Title: Walt Whitman to Henry Stanbery, 26 October 1866
Date: October 26, 1866
Source: The transcription presented here is derived from Walt Whitman, The Correspondence, ed. Edwin Haviland Miller (New York: New York University Press, 1961–1977), 1:289-291. For a description of the editorial rationale behind our treatment of the correspondence, see our statement of editorial policy.
Location: National Archives
Whitman Archive ID: nar.00003
Contributors to digital file: Elizabeth Lorang, Brett Barney, Vanessa Steinroetter, and Alyssa Olson
Oct. 26. 1866.
To | Hon. Henry Stanbery | Attorney General. | Sir:1
I hereby respectfully apply for the pardon of Erastus O. Parker, aged 55 years, formerly Postmaster at the village of Monument, Mass. on the Cape Cod Railroad—now in prison at Plymouth Jail, Plymouth, Mass.
The following is a statement of his case, condensed from the accompanying documents:2
At a term of U. S. Circuit Court, at Boston, Mass. in October, 1862, Parker was tried on an indictment of [please notice]3 Seven Counts; the 1st charged him with, on Oct. 22, 1860, unlawfully detaining a package sent by mail from the Falmouth Bank, containing a sum of money; the 2d charged him with opening the packet; the 3d charged him with embezzlement of $500, part of the contents of said packet; the 4th charged him with stealing & taking out said $500; the 5th charged him with advising & assisting one Joseph S. Hewins to steal & take out said valuable packet; the 6th charged him with advising & assisting one Henry C. Hewins to steal said valuable packet; & the 7th charged him with receiving & concealing a bank-note of $500, which had been stolen from the mail, & which he, Parker, knew had been stolen.
The evidence proved that on Oct. 22, 1860, the Falmouth Bank sent through the mail a package containing some $5000, (of which about $1700 was in cash, & the rest in drafts,) to Suffolk Bank, Boston—that the mail from Falmouth in due course passes through Monument, at which place the bag is usually opened to put in the Boston matter—& that the package with the $5000 never reached Suffolk Bank.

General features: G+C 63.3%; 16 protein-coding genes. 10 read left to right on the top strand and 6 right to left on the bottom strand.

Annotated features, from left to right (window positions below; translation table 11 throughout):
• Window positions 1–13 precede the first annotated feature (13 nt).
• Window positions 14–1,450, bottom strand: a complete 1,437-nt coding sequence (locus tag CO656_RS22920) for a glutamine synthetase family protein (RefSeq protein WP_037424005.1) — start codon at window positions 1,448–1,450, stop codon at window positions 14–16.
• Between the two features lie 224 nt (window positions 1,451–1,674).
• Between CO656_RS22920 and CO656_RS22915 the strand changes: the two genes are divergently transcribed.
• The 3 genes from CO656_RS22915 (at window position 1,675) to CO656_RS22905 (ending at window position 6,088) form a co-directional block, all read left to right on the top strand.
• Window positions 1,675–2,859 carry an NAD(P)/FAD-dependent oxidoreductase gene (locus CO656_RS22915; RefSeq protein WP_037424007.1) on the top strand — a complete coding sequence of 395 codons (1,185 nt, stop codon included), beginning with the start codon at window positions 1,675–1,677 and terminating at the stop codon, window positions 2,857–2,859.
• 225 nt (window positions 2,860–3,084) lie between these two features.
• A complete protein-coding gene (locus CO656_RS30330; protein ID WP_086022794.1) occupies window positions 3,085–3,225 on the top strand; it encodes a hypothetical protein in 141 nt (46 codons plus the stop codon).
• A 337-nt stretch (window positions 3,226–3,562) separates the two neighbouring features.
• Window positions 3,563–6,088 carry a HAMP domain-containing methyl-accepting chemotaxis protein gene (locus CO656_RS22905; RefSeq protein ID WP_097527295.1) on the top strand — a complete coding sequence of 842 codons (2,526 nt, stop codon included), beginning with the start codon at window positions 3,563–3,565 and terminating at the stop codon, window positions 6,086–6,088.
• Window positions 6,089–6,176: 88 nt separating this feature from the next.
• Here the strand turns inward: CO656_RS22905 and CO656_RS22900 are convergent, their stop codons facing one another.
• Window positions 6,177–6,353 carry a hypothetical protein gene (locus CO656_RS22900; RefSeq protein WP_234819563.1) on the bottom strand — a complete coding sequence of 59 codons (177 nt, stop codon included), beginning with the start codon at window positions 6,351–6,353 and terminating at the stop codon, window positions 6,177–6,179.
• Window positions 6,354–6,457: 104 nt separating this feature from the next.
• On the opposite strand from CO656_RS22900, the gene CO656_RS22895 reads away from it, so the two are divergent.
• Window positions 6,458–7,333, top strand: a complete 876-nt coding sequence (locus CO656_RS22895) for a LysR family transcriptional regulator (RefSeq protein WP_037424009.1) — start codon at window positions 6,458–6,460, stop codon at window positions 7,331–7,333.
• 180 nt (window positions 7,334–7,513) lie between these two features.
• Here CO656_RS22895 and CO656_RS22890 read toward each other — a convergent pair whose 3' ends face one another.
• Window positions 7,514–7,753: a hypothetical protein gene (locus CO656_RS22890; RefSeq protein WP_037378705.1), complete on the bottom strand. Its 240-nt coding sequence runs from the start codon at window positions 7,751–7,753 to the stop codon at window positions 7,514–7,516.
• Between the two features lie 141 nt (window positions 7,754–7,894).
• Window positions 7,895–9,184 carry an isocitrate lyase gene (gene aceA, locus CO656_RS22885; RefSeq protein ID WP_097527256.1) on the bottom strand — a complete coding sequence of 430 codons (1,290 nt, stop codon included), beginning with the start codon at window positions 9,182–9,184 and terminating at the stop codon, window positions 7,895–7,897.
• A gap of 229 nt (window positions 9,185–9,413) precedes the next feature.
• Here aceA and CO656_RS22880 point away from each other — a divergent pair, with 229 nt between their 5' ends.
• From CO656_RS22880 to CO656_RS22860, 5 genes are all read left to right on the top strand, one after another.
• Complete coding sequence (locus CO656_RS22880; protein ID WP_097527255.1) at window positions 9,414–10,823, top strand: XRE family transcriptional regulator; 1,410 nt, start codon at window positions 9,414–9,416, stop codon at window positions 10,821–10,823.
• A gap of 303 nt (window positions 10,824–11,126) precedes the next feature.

Furthermore, that on the 12th of Jan. 1861, Joseph S. Hewins, of Monument, a mail contractor & driver of the mail (implicated with Parker, as just seen in the 6th count of the indictment,) receives from Monument post office a letter postmarked Boston, which, on opening, he, to his amazement, finds to contain a $500 note, & nothing else;—that on the 15th of Jan. said Joseph Hewins sends a younger brother Henry C. Hewins, with this $500 note to Falmouth Bank, to get it changed into small bills. The cashier, (the same man who had made up & sent the $5000 package to Suffolk Bank,) gives Henry Hewins the small bills as requested. Some time afterward a question is raised of this $500 note being identical with one in the stolen or missing package. Joseph Hewins is sent for, answers all questions frankly, cannot account for the $500, openly acknowledges that he has no idea who sent it to him, & produces the envelope it was sent in. This is the basis of suspicion against Parker.
The prosecution charges the handwriting of the direction on the envelope to Parker. Witnesses are called to prove the handwriting on him. Several witnesses testify to its being Parker's writing to the best of their belief; but the preponderance of the testimony is against it. The best experts swear positively that it is not Parker's hand.
Parker proves a remarkably good character all his previous life, by a long train of witnesses, of the best standing in the county & town. No attempt is made to prove a bad character. As to the identity of the $500 note, with one in the stolen package, the testimony makes that identity probable, but not certain.
The foregoing contains every point made against Parker.